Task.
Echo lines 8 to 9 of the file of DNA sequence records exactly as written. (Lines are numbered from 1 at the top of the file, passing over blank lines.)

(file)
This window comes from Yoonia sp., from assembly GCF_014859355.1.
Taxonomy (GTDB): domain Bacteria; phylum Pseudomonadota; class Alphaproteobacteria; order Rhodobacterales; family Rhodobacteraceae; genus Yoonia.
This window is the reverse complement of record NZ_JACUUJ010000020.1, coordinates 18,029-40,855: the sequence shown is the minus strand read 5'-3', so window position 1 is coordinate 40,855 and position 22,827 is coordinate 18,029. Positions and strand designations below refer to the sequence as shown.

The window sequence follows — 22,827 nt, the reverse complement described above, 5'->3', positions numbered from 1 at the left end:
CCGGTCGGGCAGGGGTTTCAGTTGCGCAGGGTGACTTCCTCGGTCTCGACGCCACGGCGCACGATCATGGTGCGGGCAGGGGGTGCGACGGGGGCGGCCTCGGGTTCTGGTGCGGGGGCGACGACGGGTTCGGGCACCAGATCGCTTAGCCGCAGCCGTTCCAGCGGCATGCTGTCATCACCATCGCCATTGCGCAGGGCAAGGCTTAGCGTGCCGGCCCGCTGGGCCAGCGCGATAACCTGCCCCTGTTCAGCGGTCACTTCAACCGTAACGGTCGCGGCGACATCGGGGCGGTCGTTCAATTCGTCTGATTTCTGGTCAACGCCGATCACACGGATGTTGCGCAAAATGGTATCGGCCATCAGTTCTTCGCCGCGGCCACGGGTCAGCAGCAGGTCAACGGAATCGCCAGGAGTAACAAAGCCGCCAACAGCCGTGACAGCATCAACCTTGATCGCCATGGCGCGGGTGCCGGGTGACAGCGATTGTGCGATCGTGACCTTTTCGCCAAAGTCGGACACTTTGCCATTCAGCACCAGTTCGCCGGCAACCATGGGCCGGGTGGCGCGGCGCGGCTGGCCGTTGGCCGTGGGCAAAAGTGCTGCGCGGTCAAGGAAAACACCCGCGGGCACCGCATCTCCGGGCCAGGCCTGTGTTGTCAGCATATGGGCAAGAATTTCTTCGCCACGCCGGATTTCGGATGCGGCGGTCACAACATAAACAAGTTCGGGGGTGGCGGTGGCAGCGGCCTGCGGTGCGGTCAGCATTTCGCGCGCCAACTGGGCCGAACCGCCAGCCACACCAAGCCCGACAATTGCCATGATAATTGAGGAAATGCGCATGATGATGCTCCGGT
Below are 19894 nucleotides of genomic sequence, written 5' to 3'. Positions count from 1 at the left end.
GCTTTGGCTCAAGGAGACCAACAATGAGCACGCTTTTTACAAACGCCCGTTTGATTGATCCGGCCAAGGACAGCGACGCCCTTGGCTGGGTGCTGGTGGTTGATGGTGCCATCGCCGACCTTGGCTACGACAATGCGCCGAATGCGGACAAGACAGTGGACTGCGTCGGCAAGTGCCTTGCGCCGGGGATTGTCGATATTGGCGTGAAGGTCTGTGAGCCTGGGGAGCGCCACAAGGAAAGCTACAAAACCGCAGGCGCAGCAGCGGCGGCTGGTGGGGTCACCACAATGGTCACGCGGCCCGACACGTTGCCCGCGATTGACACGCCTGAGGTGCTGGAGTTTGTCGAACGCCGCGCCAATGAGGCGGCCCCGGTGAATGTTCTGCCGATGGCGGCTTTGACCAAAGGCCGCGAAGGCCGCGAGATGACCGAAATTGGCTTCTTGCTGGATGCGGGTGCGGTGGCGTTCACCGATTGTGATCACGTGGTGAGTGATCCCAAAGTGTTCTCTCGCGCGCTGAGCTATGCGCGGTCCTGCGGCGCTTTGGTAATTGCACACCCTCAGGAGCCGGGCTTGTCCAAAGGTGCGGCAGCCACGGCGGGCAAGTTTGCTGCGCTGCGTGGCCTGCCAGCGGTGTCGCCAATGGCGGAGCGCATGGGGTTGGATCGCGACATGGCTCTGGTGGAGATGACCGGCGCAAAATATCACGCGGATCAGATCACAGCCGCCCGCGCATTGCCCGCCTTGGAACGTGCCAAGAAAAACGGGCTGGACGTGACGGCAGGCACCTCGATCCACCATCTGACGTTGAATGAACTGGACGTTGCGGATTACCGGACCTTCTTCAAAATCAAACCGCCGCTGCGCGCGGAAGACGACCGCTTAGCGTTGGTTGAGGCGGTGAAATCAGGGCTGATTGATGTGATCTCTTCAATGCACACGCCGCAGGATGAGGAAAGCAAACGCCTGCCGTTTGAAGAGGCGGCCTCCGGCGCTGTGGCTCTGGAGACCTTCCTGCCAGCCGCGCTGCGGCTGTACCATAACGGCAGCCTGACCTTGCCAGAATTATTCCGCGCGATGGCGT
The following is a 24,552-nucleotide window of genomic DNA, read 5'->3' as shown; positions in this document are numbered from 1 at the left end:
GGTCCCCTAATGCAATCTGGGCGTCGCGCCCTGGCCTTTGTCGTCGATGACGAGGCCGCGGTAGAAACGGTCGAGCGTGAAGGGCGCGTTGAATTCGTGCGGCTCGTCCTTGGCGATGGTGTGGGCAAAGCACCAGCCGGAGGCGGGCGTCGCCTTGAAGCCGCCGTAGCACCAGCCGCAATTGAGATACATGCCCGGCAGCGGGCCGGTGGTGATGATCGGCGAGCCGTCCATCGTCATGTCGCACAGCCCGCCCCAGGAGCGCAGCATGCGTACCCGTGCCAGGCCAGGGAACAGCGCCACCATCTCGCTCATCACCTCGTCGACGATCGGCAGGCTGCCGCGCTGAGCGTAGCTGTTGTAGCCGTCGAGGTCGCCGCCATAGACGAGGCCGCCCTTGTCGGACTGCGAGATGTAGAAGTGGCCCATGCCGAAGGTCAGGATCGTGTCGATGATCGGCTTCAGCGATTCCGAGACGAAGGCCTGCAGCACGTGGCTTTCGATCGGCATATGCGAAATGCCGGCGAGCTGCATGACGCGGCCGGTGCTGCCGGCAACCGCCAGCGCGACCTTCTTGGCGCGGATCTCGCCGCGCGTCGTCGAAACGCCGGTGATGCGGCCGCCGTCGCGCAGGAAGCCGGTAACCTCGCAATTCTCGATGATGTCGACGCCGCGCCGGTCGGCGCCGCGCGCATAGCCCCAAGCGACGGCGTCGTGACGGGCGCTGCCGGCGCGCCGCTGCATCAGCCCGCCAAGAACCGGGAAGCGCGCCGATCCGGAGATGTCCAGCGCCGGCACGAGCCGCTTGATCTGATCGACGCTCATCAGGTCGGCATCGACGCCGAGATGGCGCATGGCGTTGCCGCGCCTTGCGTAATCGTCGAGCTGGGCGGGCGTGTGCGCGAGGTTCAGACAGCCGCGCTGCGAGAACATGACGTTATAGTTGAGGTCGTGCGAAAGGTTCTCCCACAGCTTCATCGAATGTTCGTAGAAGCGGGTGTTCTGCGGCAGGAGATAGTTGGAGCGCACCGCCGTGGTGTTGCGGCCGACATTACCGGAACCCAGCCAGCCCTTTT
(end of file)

The following is a 24,552-nucleotide window of genomic DNA, read 5'->3' as shown; positions in this document are numbered from 1 at the left end:
GGTCCCCTAATGCAATCTGGGCGTCGCGCCCTGGCCTTTGTCGTCGATGACGAGGCCGCGGTAGAAACGGTCGAGCGTGAAGGGCGCGTTGAATTCGTGCGGCTCGTCCTTGGCGATGGTGTGGGCAAAGCACCAGCCGGAGGCGGGCGTCGCCTTGAAGCCGCCGTAGCACCAGCCGCAATTGAGATACATGCCCGGCAGCGGGCCGGTGGTGATGATCGGCGAGCCGTCCATCGTCATGTCGCACAGCCCGCCCCAGGAGCGCAGCATGCGTACCCGTGCCAGGCCAGGGAACAGCGCCACCATCTCGCTCATCACCTCGTCGACGATCGGCAGGCTGCCGCGCTGAGCGTAGCTGTTGTAGCCGTCGAGGTCGCCGCCATAGACGAGGCCGCCCTTGTCGGACTGCGAGATGTAGAAGTGGCCCATGCCGAAGGTCAGGATCGTGTCGATGATCGGCTTCAGCGATTCCGAGACGAAGGCCTGCAGCACGTGGCTTTCGATCGGCATATGCGAAATGCCGGCGAGCTGCATGACGCGGCCGGTGCTGCCGGCAACCGCCAGCGCGACCTTCTTGGCGCGGATCTCGCCGCGCGTCGTCGAAACGCCGGTGATGCGGCCGCCGTCGCGCAGGAAGCCGGTAACCTCGCAATTCTCGATGATGTCGACGCCGCGCCGGTCGGCGCCGCGCGCATAGCCCCAAGCGACGGCGTCGTGACGGGCGCTGCCGGCGCGCCGCTGCATCAGCCCGCCAAGAACCGGGAAGCGCGCCGATCCGGAGATGTCCAGCGCCGGCACGAGCCGCTTGATCTGATCGACGCTCATCAGGTCGGCATCGACGCCGAGATGGCGCATGGCGTTGCCGCGCCTTGCGTAATCGTCGAGCTGGGCGGGCGTGTGCGCGAGGTTCAGACAGCCGCGCTGCGAGAACATGACGTTATAGTTGAGGTCGTGCGAAAGGTTCTCCCACAGCTTCATCGAATGTTCGTAGAAGCGGGTGTTCTGCGGCAGGAGATAGTTGGAGCGCACCGCCGTGGTGTTGCGGCCGACATTACCGGAACCCAGCCAGCCCTTTT